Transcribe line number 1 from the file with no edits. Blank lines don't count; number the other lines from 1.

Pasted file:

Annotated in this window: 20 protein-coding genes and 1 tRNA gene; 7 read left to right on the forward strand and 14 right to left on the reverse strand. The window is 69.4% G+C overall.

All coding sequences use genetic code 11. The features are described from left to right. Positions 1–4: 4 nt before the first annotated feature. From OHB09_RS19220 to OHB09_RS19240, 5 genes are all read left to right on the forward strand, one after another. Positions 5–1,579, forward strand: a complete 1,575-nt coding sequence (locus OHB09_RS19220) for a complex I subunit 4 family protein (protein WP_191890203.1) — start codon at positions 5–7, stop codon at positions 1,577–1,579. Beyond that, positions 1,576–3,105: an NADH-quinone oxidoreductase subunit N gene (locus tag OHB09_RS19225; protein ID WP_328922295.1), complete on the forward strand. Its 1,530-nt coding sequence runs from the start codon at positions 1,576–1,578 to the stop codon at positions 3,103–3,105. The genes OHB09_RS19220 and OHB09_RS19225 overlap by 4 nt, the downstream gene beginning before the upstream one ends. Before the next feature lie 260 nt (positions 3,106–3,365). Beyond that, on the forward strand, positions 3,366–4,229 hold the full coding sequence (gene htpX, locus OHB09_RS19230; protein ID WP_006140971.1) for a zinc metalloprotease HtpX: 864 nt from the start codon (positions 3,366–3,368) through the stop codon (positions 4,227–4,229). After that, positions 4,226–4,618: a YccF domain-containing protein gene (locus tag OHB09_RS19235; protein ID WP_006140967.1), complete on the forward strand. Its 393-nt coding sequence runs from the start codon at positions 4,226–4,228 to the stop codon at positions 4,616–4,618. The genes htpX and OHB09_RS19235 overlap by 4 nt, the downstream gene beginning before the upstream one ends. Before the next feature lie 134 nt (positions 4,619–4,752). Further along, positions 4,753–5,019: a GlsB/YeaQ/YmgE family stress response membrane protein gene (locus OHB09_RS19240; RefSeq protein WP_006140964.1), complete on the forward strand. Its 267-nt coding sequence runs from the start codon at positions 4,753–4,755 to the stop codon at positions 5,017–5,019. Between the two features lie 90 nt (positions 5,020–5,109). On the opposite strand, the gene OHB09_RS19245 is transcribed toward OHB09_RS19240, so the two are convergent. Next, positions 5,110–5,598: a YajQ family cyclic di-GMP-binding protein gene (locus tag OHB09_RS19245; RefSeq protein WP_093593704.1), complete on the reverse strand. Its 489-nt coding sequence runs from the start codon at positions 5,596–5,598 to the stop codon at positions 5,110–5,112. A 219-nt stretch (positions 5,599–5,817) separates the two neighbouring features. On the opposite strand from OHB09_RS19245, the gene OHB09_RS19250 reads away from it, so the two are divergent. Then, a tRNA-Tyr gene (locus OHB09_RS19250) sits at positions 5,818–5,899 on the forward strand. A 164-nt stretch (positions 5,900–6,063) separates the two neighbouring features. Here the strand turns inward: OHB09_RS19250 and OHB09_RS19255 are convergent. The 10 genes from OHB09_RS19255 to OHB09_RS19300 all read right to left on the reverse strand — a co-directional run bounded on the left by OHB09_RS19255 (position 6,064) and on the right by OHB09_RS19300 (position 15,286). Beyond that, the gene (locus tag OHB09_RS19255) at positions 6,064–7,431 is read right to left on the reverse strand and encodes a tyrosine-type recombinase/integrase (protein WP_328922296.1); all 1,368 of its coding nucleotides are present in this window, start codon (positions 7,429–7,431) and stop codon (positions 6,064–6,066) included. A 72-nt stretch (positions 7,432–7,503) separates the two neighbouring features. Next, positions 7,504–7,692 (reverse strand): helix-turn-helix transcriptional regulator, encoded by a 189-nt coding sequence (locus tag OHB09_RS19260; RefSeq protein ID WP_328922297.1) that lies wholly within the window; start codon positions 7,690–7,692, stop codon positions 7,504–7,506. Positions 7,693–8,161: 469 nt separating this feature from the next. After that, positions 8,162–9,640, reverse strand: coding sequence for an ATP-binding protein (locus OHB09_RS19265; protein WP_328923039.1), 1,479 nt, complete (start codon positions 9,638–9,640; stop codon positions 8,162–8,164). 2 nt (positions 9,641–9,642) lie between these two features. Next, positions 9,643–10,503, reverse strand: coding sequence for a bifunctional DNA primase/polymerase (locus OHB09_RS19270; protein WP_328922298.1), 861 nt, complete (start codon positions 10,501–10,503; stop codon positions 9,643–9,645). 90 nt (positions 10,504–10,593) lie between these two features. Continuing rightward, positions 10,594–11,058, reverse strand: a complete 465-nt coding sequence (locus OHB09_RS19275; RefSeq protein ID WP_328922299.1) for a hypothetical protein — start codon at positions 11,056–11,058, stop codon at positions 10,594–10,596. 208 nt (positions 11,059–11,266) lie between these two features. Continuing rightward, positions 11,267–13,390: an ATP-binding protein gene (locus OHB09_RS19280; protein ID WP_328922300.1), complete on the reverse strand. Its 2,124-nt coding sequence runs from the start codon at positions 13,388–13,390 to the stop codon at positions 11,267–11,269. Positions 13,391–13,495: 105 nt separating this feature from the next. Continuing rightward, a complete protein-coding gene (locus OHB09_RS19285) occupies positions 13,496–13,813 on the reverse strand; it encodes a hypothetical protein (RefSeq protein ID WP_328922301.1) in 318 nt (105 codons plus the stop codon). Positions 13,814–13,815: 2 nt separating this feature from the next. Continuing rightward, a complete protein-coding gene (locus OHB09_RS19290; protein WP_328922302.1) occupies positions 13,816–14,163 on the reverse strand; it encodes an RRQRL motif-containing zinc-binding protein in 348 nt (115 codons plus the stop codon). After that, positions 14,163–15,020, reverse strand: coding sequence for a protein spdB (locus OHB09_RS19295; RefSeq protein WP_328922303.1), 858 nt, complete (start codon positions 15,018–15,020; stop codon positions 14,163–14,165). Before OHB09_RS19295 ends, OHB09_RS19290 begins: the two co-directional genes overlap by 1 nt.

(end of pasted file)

Annotated in this window: 20 protein-coding genes and 1 tRNA gene; 7 read left to right on the forward strand and 14 right to left on the reverse strand. The window is 69.4% G+C overall.